Until then Abaporu was a present that the painter Tarsila do Amaral decided to give to her husband, the writer Oswald de Andrade(1890-1954), on his birthday, January 11, 1928. Excited about the present, the writer soon made his interpretation and considered the portrayed figure an anthropophagous.
After consulting a dictionary, the painter and the writer named the recent work Abaporu. Of Tupi-Guarani origin, the term tab means “man”; already poru, “that eats”. Tarsila's canvas inspired the author to write the Manifesto Antropofágico.
The anthropophagic (or anthropophagic) movement It is related to first phase of mBrazilian modernism. Its foundations are expressed in the Anthropophagous Manifesto|1|, written by Oswald de Andrade in 1928. In essence, this document advocates a kind of cultural anthropophagy.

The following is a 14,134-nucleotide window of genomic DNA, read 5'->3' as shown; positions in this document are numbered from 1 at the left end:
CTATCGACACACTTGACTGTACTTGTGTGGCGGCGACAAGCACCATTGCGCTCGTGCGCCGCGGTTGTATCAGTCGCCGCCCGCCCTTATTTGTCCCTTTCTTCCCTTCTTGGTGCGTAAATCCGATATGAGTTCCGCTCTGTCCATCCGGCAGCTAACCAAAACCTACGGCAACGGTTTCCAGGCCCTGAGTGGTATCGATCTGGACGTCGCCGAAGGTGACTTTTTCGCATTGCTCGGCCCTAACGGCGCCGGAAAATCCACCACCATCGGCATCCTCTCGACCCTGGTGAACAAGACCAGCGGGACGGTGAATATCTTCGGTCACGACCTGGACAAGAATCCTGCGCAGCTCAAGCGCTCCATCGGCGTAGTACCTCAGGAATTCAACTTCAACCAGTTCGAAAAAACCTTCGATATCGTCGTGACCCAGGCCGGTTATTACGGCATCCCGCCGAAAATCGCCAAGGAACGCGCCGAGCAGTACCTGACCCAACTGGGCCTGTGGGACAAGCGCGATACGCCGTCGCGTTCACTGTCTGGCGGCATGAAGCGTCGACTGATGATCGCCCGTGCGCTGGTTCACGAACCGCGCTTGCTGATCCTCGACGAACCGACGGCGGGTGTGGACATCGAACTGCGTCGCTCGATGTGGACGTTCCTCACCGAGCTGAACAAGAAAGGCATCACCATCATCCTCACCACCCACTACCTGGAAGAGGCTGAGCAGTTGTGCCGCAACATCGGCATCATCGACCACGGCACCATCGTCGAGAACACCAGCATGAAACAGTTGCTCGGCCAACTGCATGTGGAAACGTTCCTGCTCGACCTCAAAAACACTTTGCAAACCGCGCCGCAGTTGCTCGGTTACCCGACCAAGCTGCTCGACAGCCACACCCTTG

Therefore, is against a radical nationalism, since its author understands and accepts that Brazilian culture is the result of various influences. Thus, it encourages the artist to, metaphorically, “eat the foreigner”, that is, assimilate what is good at culture foreign and imprint something typically Brazilian on it.
Here are excerpts from the manifest:
I only care about what is not mine. Law of man. Law of the Anthropophage. […] We were never catechized. We live through a sleepwalking right. We made Christ born in Bahia. Or in Belém do Pará. […] Against Father Vieira. Author of our first loan, to earn commission. The illiterate king had told him: put this on paper but without too much lip service. The loan was made. Brazilian sugar was recorded. Vieira left the money in Portugal and brought us the lip service. […] We were never catechized. We did Carnival. The Indian dressed as a senator of the Empire. Pretending of Pitt. Or appearing in Alencar's operas full of good Portuguese feelings. […] I asked a man what the law was. He replied that it was the guarantee of the exercise of possibility. That man is called Galli Mathias. I ate it. […] But it was not the crusaders who came. They were fugitives from a civilization that we are eating, because we are strong and vengeful like the Tortoise. […] Before the Portuguese discovered Brazil, Brazil had discovered happiness.